I've enjoyed the job, and the reporting of it in this blog, and I hope that you enjoyed those reports.

I keep other blogs which you may find interesting:
as well as some others.  Tune in, you may enjoy them.

Very best wishes to all of you, and thanks for your company as we side by side, hiked the Civil War trail together.

Your pal,

Mannie Gentile
Park Ranger (ret.)

Tuesday, May 19, 2020

Looking back over fourteen years of Rangering.

On May 28, I will have been with the Park Service for Fourteen years.  Here's some photos.

Ranger Alann Schmidt and I during the transfer ceremony of the remains of a New York soldier that were found in the Cornfield at Antietam.

One of my favorite things was giving the orientation talk at Antietam.

 The best day.  Marrying my sweetheart in Dunker Church.

 Talking artillery on an Antietam hike.

Wrapping up the two-hour driving tour above Burnside Bridge...always my big finish.

Ranger Mannie...finder of lost children.

Making a video about wildland firefighting at Antietam.

When I was at Antietam, we had a lot of leeway in I'm in cargo pants, the Park Service barn coat, and my trusty ball cap.

Beer on tap made tours run long (kidding).

Class A uniform for my wedding and talking to long-time Antietam volunteer Bob Murphy.

Freezing my tail off at the 2009 presidential inauguration.

Freezing my tail off at Antietam.

Ranger Mannie in black and white.

Three interpretive legends:  John Hoptak, Matt Atkinson, and yours truly.  All three of us could really "bring the interpretive thunder."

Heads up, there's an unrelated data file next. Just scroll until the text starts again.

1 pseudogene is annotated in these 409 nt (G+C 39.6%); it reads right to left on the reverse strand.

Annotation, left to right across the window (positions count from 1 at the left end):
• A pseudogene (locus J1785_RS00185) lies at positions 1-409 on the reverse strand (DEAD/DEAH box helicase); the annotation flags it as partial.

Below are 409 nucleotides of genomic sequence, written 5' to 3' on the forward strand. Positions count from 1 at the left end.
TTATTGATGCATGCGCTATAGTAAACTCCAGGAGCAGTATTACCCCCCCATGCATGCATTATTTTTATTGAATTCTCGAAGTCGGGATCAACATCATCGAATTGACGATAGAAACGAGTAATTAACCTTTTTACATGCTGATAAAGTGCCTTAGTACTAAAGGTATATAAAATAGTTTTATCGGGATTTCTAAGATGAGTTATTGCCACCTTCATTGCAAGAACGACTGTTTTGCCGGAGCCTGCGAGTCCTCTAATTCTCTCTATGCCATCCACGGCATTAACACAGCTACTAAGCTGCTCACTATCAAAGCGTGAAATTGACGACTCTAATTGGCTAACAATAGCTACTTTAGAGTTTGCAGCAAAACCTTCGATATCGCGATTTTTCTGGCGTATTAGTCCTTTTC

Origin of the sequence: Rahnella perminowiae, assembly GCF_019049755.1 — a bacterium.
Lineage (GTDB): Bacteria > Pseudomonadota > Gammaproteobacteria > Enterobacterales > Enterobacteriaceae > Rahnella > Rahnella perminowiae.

Posing in front of the mural I painted for the Antietam 150th.

Antietam:  the album cover photo.

What doesn't kill me makes me stronger.  I commute five hours a day because I work in Washington DC.

Having a good crew when working the Washington monument made all the difference, and this was one of the best:  me, the supervisor Mary Collins, the legendary Mike Townsend, rockstar Jason Barna, and the incomparable Ed Flemming.

Operating the elevator at the Washington Monument.

The social media crew for the Gettysburg 150th. NPS director John Jarvis is at center.

Artillery projectiles were my thing at Antietam.

Swearing in two new Junior Rangers at Belmont-Paul Women's Equality National Monument.

Park Rangers are always good role models regarding proper nutrition.

Me and my minions at the Gettysburg 150th

Painting murals at Monocacy National Battlefield; a fabulous experience.

Leading a toy soldier-painting workshop at Monocacy National Battlefield.

For as much as I loved Antietam, my two-month detail at Monocacy was the most affirming experience of my adult working life.

I had a flair for wearing the iconic campaign hat.

Ranger Mannie
In quarantine, in Boonsboro Maryland

Wednesday, May 06, 2020

VOTES FOR WOMEN! for 100 years. (blog post 771)

Twenty-five days and a wake-up.

Your favorite short-timer is racing to get a couple more videos made before retirement day on May 31st.

 At Belmont-Paul Women's Equality National Monument we are working from our homes and one of the projects the Rangers are working on is "Suffrage in Sixty Seconds."  We're each making super-short videos on topics related to the centennial of the passage of the Nineteenth Amendment.

This one talks about the invention of picketing the Whitehouse by suffragist Alice Paul.

Tennessee and votes for women

It's pretty late in the game gang; ol' Ranger Mannie only has 25 days left, so I'm tying up loose ends and trying to get out a little more historic interpretation before my career with the Park Service come to a close at the end of this month. 

 At Belmont-Paul Women's Equality National Monument we are working from our homes and one of the projects the Rangers are working on is "Suffrage in Sixty Seconds."  We're each making super-short videos on topics related to the centennial of the passage of the Nineteenth Amendment.